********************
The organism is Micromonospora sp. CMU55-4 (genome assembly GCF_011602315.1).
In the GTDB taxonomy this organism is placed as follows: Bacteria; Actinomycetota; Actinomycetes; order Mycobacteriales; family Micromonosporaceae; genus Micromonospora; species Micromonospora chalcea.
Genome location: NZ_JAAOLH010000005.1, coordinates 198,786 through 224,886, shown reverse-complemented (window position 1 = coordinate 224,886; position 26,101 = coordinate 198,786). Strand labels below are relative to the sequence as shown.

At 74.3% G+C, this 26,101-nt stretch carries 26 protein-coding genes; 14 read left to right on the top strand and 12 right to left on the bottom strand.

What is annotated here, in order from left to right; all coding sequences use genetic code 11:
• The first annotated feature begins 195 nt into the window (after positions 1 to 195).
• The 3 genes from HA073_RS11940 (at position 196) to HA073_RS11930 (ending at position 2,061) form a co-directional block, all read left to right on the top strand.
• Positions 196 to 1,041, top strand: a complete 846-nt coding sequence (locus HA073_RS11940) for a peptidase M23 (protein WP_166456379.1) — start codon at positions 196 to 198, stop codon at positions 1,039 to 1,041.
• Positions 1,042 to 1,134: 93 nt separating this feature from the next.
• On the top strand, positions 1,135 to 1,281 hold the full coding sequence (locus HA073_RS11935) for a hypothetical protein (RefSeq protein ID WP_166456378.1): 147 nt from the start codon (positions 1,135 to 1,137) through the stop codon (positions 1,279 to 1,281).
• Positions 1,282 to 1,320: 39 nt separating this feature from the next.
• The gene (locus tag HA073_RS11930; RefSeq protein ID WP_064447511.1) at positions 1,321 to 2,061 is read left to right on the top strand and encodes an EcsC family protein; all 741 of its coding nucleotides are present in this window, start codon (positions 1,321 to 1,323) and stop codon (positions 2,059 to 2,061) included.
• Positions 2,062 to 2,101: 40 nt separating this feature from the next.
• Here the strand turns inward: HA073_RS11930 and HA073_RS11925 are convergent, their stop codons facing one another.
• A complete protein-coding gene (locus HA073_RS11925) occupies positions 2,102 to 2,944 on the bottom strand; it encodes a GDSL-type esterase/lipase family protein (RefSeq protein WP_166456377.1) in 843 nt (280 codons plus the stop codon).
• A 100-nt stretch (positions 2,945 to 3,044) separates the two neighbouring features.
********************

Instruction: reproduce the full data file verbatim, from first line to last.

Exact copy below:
The organism is Micromonospora sp. CMU55-4 (genome assembly GCF_011602315.1).
In the GTDB taxonomy this organism is placed as follows: Bacteria; Actinomycetota; Actinomycetes; order Mycobacteriales; family Micromonosporaceae; genus Micromonospora; species Micromonospora chalcea.
Genome location: NZ_JAAOLH010000005.1, coordinates 198,786 through 224,886, shown reverse-complemented (window position 1 = coordinate 224,886; position 26,101 = coordinate 198,786). Strand labels below are relative to the sequence as shown.

At 74.3% G+C, this 26,101-nt stretch carries 26 protein-coding genes; 14 read left to right on the top strand and 12 right to left on the bottom strand.

What is annotated here, in order from left to right; all coding sequences use genetic code 11:
• The first annotated feature begins 195 nt into the window (after positions 1 to 195).
• The 3 genes from HA073_RS11940 (at position 196) to HA073_RS11930 (ending at position 2,061) form a co-directional block, all read left to right on the top strand.
• Positions 196 to 1,041, top strand: a complete 846-nt coding sequence (locus HA073_RS11940) for a peptidase M23 (protein WP_166456379.1) — start codon at positions 196 to 198, stop codon at positions 1,039 to 1,041.
• Positions 1,042 to 1,134: 93 nt separating this feature from the next.
• On the top strand, positions 1,135 to 1,281 hold the full coding sequence (locus HA073_RS11935) for a hypothetical protein (RefSeq protein ID WP_166456378.1): 147 nt from the start codon (positions 1,135 to 1,137) through the stop codon (positions 1,279 to 1,281).
• Positions 1,282 to 1,320: 39 nt separating this feature from the next.
• The gene (locus tag HA073_RS11930; RefSeq protein ID WP_064447511.1) at positions 1,321 to 2,061 is read left to right on the top strand and encodes an EcsC family protein; all 741 of its coding nucleotides are present in this window, start codon (positions 1,321 to 1,323) and stop codon (positions 2,059 to 2,061) included.
• Positions 2,062 to 2,101: 40 nt separating this feature from the next.
• Here the strand turns inward: HA073_RS11930 and HA073_RS11925 are convergent, their stop codons facing one another.
• A complete protein-coding gene (locus HA073_RS11925) occupies positions 2,102 to 2,944 on the bottom strand; it encodes a GDSL-type esterase/lipase family protein (RefSeq protein WP_166456377.1) in 843 nt (280 codons plus the stop codon).
• A 100-nt stretch (positions 2,945 to 3,044) separates the two neighbouring features.